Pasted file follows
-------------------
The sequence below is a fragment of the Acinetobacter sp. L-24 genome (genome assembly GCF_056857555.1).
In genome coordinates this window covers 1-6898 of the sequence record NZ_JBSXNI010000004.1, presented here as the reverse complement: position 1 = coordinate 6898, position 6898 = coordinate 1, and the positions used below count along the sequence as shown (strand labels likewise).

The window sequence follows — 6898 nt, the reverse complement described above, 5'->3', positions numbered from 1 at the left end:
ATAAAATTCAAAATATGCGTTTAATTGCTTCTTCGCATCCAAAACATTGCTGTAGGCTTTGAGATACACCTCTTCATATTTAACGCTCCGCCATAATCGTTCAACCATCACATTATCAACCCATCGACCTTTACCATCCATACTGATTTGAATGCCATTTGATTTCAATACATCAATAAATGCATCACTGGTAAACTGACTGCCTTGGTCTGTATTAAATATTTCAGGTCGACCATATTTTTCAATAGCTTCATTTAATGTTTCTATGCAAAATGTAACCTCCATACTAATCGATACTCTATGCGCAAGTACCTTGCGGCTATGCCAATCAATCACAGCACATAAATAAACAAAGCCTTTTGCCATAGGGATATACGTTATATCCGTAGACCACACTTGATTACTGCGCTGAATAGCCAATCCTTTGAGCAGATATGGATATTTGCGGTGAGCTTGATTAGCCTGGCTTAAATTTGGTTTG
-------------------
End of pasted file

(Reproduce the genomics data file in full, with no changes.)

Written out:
The sequence below is a fragment of the Acinetobacter sp. L-24 genome (genome assembly GCF_056857555.1).
In genome coordinates this window covers 1-6898 of the sequence record NZ_JBSXNI010000004.1, presented here as the reverse complement: position 1 = coordinate 6898, position 6898 = coordinate 1, and the positions used below count along the sequence as shown (strand labels likewise).

The window sequence follows — 6898 nt, the reverse complement described above, 5'->3', positions numbered from 1 at the left end:
ATAAAATTCAAAATATGCGTTTAATTGCTTCTTCGCATCCAAAACATTGCTGTAGGCTTTGAGATACACCTCTTCATATTTAACGCTCCGCCATAATCGTTCAACCATCACATTATCAACCCATCGACCTTTACCATCCATACTGATTTGAATGCCATTTGATTTCAATACATCAATAAATGCATCACTGGTAAACTGACTGCCTTGGTCTGTATTAAATATTTCAGGTCGACCATATTTTTCAATAGCTTCATTTAATGTTTCTATGCAAAATGTAACCTCCATACTAATCGATACTCTATGCGCAAGTACCTTGCGGCTATGCCAATCAATCACAGCACATAAATAAACAAAGCCTTTTGCCATAGGGATATACGTTATATCCGTAGACCACACTTGATTACTGCGCTGAATAGCCAATCCTTTGAGCAGATATGGATATTTGCGGTGAGCTTGATTAGCCTGGCTTAAATTTGGTTTG